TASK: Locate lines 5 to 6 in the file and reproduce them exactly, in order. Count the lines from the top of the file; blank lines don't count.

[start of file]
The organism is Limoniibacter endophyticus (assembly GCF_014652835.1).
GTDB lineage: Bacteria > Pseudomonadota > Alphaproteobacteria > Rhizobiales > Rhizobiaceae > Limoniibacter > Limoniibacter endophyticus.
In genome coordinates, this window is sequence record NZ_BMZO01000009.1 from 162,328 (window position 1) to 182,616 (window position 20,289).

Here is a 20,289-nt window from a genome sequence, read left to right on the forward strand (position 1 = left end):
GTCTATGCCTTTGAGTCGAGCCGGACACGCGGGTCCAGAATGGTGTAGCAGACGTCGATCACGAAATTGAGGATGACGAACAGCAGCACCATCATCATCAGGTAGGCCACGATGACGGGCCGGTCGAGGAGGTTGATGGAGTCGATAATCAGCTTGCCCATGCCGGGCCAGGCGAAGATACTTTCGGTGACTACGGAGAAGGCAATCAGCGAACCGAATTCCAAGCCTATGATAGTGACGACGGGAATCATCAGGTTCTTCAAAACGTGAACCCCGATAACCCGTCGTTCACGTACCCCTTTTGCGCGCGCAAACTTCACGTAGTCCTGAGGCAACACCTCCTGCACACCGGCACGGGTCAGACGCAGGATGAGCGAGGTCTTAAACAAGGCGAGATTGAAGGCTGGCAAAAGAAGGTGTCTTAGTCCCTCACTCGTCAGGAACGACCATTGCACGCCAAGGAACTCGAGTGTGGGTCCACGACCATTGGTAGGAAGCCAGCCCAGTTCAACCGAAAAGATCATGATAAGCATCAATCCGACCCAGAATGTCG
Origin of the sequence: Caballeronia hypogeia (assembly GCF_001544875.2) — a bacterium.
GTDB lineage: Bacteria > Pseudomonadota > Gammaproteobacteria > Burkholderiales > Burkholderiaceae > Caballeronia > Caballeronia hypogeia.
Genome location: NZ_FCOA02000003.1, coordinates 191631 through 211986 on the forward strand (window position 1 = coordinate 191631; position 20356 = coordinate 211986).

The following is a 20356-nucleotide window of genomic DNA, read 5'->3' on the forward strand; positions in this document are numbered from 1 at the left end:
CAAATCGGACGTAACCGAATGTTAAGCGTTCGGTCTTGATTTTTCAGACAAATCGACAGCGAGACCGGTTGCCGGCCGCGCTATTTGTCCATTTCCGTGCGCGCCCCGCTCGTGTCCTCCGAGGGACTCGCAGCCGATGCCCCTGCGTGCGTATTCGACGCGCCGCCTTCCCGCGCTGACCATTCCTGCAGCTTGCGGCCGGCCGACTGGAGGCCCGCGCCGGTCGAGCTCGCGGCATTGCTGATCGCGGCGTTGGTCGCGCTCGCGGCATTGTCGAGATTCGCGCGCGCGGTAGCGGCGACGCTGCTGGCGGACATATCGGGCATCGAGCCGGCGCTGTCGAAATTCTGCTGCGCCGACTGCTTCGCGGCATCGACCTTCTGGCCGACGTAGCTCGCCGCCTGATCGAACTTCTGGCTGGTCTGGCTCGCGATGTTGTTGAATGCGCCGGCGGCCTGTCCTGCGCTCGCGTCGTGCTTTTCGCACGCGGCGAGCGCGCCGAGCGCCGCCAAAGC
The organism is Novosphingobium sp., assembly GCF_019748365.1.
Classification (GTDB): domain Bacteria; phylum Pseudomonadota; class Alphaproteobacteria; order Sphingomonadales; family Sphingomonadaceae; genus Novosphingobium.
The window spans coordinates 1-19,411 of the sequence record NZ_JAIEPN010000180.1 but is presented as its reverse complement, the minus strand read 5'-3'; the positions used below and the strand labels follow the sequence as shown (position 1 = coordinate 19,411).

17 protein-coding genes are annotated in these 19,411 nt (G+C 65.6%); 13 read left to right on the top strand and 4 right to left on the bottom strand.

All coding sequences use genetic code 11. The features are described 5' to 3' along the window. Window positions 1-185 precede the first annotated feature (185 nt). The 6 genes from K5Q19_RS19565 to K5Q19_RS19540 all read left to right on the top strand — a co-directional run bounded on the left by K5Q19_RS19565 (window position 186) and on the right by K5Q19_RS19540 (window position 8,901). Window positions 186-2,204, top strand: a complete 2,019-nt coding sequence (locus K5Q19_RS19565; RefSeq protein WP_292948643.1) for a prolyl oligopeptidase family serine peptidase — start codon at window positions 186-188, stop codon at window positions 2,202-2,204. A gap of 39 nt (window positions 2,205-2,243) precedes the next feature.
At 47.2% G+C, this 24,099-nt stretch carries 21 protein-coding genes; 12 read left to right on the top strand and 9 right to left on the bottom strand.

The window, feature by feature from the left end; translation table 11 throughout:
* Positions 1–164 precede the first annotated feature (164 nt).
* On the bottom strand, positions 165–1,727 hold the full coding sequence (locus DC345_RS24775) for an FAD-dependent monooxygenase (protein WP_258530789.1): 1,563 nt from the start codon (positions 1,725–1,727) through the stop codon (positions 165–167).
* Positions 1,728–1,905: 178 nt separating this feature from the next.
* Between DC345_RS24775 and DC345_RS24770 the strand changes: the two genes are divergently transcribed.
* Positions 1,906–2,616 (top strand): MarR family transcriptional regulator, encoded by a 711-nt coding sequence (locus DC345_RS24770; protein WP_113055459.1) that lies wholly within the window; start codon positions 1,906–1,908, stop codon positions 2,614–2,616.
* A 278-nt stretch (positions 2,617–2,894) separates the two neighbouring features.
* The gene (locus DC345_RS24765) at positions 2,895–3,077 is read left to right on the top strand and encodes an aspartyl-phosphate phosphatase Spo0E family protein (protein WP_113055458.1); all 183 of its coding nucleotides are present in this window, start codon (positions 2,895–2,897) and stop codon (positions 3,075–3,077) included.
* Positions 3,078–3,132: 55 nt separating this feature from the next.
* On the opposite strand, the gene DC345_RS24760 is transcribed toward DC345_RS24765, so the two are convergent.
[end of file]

GTCTATGCCTTTGAGTCGAGCCGGACACGCGGGTCCAGAATGGTGTAGCAGACGTCGATCACGAAATTGAGGATGACGAACAGCAGCACCATCATCATCAGGTAGGCCACGATGACGGGCCGGTCGAGGAGGTTGATGGAGTCGATAATCAGCTTGCCCATGCCGGGCCAGGCGAAGATACTTTCGGTGACTACGGAGAAGGCAATCAGCGAACCGAATTCCAAGCCTATGATAGTGACGACGGGAATCATCAGGTTCTTCAAAACGTGAACCCCGATAACCCGTCGTTCACGTACCCCTTTTGCGCGCGCAAACTTCACGTAGTCCTGAGGCAACACCTCCTGCACACCGGCACGGGTCAGACGCAGGATGAGCGAGGTCTTAAACAAGGCGAGATTGAAGGCTGGCAAAAGAAGGTGTCTTAGTCCCTCACTCGTCAGGAACGACCATTGCACGCCAAGGAACTCGAGTGTGGGTCCACGACCATTGGTAGGAAGCCAGCCCAGTTCAACCGAAAAGATCATGATAAGCATCAATCCGACCCAGAATGTCG
Origin of the sequence: Caballeronia hypogeia (assembly GCF_001544875.2) — a bacterium.